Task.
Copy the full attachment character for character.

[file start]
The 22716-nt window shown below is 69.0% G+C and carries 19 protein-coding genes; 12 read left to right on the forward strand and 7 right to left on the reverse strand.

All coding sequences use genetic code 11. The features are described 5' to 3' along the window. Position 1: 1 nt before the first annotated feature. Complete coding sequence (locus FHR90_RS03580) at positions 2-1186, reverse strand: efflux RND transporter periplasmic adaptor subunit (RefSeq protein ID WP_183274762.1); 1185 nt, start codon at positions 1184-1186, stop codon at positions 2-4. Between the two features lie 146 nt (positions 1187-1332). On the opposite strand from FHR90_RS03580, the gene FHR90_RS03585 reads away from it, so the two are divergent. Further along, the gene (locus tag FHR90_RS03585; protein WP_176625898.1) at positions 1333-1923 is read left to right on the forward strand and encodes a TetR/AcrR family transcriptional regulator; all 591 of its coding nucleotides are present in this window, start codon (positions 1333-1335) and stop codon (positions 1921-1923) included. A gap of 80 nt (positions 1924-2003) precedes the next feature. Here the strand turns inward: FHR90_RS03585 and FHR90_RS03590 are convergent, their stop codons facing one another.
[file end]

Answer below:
The 22716-nt window shown below is 69.0% G+C and carries 19 protein-coding genes; 12 read left to right on the forward strand and 7 right to left on the reverse strand.

All coding sequences use genetic code 11. The features are described 5' to 3' along the window. Position 1: 1 nt before the first annotated feature. Complete coding sequence (locus FHR90_RS03580) at positions 2-1186, reverse strand: efflux RND transporter periplasmic adaptor subunit (RefSeq protein ID WP_183274762.1); 1185 nt, start codon at positions 1184-1186, stop codon at positions 2-4. Between the two features lie 146 nt (positions 1187-1332). On the opposite strand from FHR90_RS03580, the gene FHR90_RS03585 reads away from it, so the two are divergent. Further along, the gene (locus tag FHR90_RS03585; protein WP_176625898.1) at positions 1333-1923 is read left to right on the forward strand and encodes a TetR/AcrR family transcriptional regulator; all 591 of its coding nucleotides are present in this window, start codon (positions 1333-1335) and stop codon (positions 1921-1923) included. A gap of 80 nt (positions 1924-2003) precedes the next feature. Here the strand turns inward: FHR90_RS03585 and FHR90_RS03590 are convergent, their stop codons facing one another.